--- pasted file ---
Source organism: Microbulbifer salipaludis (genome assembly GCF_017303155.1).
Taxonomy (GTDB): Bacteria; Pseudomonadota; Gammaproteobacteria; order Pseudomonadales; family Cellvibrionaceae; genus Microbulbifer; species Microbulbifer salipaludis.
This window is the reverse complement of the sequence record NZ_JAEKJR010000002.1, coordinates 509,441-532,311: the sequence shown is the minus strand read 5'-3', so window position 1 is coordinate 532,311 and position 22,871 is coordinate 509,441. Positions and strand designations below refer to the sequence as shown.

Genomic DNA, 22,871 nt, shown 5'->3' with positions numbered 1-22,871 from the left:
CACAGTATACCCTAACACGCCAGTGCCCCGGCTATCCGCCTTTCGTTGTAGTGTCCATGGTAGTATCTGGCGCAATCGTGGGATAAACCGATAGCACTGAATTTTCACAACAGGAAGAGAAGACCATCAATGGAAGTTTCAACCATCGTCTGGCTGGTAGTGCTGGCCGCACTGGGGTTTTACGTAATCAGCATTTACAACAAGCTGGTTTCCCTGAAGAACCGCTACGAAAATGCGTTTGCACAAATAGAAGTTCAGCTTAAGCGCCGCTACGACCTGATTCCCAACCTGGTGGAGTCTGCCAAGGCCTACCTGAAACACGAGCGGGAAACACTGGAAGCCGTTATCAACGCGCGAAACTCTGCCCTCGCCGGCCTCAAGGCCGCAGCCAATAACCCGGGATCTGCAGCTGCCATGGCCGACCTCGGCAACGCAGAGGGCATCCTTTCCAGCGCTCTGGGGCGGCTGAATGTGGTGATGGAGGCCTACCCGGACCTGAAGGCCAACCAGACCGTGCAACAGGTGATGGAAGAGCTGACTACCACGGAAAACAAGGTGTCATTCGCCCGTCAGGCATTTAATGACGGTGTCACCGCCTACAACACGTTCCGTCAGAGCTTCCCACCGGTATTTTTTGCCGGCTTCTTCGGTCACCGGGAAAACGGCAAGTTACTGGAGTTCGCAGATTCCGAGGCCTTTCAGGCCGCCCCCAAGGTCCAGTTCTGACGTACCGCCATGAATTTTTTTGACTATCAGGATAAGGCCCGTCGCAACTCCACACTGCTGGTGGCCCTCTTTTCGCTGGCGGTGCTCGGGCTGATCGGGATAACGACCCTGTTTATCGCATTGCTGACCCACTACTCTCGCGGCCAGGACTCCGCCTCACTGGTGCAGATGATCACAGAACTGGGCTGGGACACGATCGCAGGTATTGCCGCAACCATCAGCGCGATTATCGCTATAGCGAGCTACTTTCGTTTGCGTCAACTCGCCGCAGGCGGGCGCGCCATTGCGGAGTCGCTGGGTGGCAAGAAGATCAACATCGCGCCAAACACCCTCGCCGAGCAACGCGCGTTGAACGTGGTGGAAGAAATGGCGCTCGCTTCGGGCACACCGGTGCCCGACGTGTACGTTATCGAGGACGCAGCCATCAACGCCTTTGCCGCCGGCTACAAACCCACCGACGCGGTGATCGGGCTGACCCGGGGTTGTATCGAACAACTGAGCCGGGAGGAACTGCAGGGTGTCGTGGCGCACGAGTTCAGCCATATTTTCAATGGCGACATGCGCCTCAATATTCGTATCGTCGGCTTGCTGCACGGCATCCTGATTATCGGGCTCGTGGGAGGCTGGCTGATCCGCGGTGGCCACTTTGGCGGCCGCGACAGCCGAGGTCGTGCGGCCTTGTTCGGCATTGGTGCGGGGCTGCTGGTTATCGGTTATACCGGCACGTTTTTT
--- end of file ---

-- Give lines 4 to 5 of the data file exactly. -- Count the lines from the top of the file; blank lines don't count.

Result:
Genomic DNA, 22,871 nt, shown 5'->3' with positions numbered 1-22,871 from the left:
CACAGTATACCCTAACACGCCAGTGCCCCGGCTATCCGCCTTTCGTTGTAGTGTCCATGGTAGTATCTGGCGCAATCGTGGGATAAACCGATAGCACTGAATTTTCACAACAGGAAGAGAAGACCATCAATGGAAGTTTCAACCATCGTCTGGCTGGTAGTGCTGGCCGCACTGGGGTTTTACGTAATCAGCATTTACAACAAGCTGGTTTCCCTGAAGAACCGCTACGAAAATGCGTTTGCACAAATAGAAGTTCAGCTTAAGCGCCGCTACGACCTGATTCCCAACCTGGTGGAGTCTGCCAAGGCCTACCTGAAACACGAGCGGGAAACACTGGAAGCCGTTATCAACGCGCGAAACTCTGCCCTCGCCGGCCTCAAGGCCGCAGCCAATAACCCGGGATCTGCAGCTGCCATGGCCGACCTCGGCAACGCAGAGGGCATCCTTTCCAGCGCTCTGGGGCGGCTGAATGTGGTGATGGAGGCCTACCCGGACCTGAAGGCCAACCAGACCGTGCAACAGGTGATGGAAGAGCTGACTACCACGGAAAACAAGGTGTCATTCGCCCGTCAGGCATTTAATGACGGTGTCACCGCCTACAACACGTTCCGTCAGAGCTTCCCACCGGTATTTTTTGCCGGCTTCTTCGGTCACCGGGAAAACGGCAAGTTACTGGAGTTCGCAGATTCCGAGGCCTTTCAGGCCGCCCCCAAGGTCCAGTTCTGACGTACCGCCATGAATTTTTTTGACTATCAGGATAAGGCCCGTCGCAACTCCACACTGCTGGTGGCCCTCTTTTCGCTGGCGGTGCTCGGGCTGATCGGGATAACGACCCTGTTTATCGCATTGCTGACCCACTACTCTCGCGGCCAGGACTCCGCCTCACTGGTGCAGATGATCACAGAACTGGGCTGGGACACGATCGCAGGTATTGCCGCAACCATCAGCGCGATTATCGCTATAGCGAGCTACTTTCGTTTGCGTCAACTCGCCGCAGGCGGGCGCGCCATTGCGGAGTCGCTGGGTGGCAAGAAGATCAACATCGCGCCAAACACCCTCGCCGAGCAACGCGCGTTGAACGTGGTGGAAGAAATGGCGCTCGCTTCGGGCACACCGGTGCCCGACGTGTACGTTATCGAGGACGCAGCCATCAACGCCTTTGCCGCCGGCTACAAACCCACCGACGCGGTGATCGGGCTGACCCGGGGTTGTATCGAACAACTGAGCCGGGAGGAACTGCAGGGTGTCGTGGCGCACGAGTTCAGCCATATTTTCAATGGCGACATGCGCCTCAATATTCGTATCGTCGGCTTGCTGCACGGCATCCTGATTATCGGGCTCGTGGGAGGCTGGCTGATCCGCGGTGGCCACTTTGGCGGCCGCGACAGCCGAGGTCGTGCGGCCTTGTTCGGCATTGGTGCGGGGCTGCTGGTTATCGGTTATACCGGCACGTTTTTT